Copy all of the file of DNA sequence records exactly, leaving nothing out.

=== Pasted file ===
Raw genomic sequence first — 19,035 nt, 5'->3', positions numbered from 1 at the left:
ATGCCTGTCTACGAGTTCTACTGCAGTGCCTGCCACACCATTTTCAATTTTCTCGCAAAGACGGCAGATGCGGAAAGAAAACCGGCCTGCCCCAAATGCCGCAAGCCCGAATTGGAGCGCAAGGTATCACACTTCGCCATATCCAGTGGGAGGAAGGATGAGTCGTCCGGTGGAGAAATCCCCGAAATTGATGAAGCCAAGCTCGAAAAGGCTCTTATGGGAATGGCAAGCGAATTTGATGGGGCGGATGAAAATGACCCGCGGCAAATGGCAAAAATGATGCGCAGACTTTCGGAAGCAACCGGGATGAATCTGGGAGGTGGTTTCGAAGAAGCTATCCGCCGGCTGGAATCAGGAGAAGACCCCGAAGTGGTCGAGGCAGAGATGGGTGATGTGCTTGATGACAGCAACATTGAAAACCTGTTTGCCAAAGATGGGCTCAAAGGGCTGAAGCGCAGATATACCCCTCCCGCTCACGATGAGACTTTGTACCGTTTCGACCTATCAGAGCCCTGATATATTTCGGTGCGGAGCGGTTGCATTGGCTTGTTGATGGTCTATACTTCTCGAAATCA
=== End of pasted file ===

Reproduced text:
Raw genomic sequence first — 19,035 nt, 5'->3', positions numbered from 1 at the left:
ATGCCTGTCTACGAGTTCTACTGCAGTGCCTGCCACACCATTTTCAATTTTCTCGCAAAGACGGCAGATGCGGAAAGAAAACCGGCCTGCCCCAAATGCCGCAAGCCCGAATTGGAGCGCAAGGTATCACACTTCGCCATATCCAGTGGGAGGAAGGATGAGTCGTCCGGTGGAGAAATCCCCGAAATTGATGAAGCCAAGCTCGAAAAGGCTCTTATGGGAATGGCAAGCGAATTTGATGGGGCGGATGAAAATGACCCGCGGCAAATGGCAAAAATGATGCGCAGACTTTCGGAAGCAACCGGGATGAATCTGGGAGGTGGTTTCGAAGAAGCTATCCGCCGGCTGGAATCAGGAGAAGACCCCGAAGTGGTCGAGGCAGAGATGGGTGATGTGCTTGATGACAGCAACATTGAAAACCTGTTTGCCAAAGATGGGCTCAAAGGGCTGAAGCGCAGATATACCCCTCCCGCTCACGATGAGACTTTGTACCGTTTCGACCTATCAGAGCCCTGATATATTTCGGTGCGGAGCGGTTGCATTGGCTTGTTGATGGTCTATACTTCTCGAAATCA